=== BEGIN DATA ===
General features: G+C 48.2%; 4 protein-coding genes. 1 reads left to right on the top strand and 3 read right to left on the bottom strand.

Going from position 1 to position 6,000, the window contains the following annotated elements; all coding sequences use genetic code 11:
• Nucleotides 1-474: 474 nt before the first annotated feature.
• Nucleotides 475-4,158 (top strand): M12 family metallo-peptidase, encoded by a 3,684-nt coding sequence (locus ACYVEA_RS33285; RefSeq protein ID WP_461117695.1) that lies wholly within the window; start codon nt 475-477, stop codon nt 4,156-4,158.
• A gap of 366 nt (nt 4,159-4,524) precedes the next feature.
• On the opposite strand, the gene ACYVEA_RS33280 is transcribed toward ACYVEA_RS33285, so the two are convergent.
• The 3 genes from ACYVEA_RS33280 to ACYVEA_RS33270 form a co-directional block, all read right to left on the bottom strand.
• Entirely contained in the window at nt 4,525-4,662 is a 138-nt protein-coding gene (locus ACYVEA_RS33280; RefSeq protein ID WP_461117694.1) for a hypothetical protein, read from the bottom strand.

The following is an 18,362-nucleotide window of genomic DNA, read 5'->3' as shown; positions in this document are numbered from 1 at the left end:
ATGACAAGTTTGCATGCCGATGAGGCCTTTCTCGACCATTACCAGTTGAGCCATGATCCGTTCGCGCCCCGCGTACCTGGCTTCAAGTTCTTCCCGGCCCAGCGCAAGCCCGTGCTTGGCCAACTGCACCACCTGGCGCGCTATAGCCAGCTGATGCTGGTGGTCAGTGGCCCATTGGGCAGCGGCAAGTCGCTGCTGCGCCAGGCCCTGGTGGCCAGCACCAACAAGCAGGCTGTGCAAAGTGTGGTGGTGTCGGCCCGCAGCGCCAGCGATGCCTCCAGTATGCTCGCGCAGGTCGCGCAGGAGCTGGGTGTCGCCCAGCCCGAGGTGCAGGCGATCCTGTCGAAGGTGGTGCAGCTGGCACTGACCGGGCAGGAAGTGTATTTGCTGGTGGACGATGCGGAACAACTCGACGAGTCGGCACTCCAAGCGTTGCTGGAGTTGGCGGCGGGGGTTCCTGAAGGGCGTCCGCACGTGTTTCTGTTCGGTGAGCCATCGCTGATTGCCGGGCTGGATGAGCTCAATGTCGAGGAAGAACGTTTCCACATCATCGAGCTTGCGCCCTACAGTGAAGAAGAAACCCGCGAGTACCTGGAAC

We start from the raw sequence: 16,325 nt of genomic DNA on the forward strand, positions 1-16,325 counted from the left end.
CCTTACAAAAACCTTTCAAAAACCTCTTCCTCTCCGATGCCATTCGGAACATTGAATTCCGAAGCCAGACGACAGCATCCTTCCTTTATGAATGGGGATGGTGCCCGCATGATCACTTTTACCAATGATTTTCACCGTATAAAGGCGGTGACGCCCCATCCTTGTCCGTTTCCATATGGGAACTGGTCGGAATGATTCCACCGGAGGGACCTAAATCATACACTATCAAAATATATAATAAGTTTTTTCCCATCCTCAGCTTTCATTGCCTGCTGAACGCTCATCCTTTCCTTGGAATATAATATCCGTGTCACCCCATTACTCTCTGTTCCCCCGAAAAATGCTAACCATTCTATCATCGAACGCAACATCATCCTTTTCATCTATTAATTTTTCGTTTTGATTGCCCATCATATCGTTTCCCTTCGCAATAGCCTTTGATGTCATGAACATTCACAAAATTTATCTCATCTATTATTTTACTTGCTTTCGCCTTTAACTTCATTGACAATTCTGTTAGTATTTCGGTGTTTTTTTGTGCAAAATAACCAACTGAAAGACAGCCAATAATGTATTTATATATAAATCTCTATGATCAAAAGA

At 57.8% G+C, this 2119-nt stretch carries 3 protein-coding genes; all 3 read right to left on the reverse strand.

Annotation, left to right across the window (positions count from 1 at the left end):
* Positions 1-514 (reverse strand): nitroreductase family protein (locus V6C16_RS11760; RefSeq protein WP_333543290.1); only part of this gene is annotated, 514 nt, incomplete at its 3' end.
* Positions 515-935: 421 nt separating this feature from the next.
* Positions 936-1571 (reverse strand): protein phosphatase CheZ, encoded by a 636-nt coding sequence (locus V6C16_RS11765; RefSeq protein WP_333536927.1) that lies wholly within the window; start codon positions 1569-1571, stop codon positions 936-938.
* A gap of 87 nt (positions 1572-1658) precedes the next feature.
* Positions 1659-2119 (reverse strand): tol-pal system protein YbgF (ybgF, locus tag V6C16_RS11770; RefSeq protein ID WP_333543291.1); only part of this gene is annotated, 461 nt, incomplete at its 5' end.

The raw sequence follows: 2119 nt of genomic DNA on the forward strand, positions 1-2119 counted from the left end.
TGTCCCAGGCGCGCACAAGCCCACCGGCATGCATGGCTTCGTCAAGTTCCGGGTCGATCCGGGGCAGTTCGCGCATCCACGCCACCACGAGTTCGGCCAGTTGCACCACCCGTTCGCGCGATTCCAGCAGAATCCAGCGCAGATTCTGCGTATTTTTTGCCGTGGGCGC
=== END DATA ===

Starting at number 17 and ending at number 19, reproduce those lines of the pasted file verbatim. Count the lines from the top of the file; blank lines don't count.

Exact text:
* Positions 936-1571 (reverse strand): protein phosphatase CheZ, encoded by a 636-nt coding sequence (locus V6C16_RS11765; RefSeq protein WP_333536927.1) that lies wholly within the window; start codon positions 1569-1571, stop codon positions 936-938.
* A gap of 87 nt (positions 1572-1658) precedes the next feature.
* Positions 1659-2119 (reverse strand): tol-pal system protein YbgF (ybgF, locus tag V6C16_RS11770; RefSeq protein ID WP_333543291.1); only part of this gene is annotated, 461 nt, incomplete at its 5' end.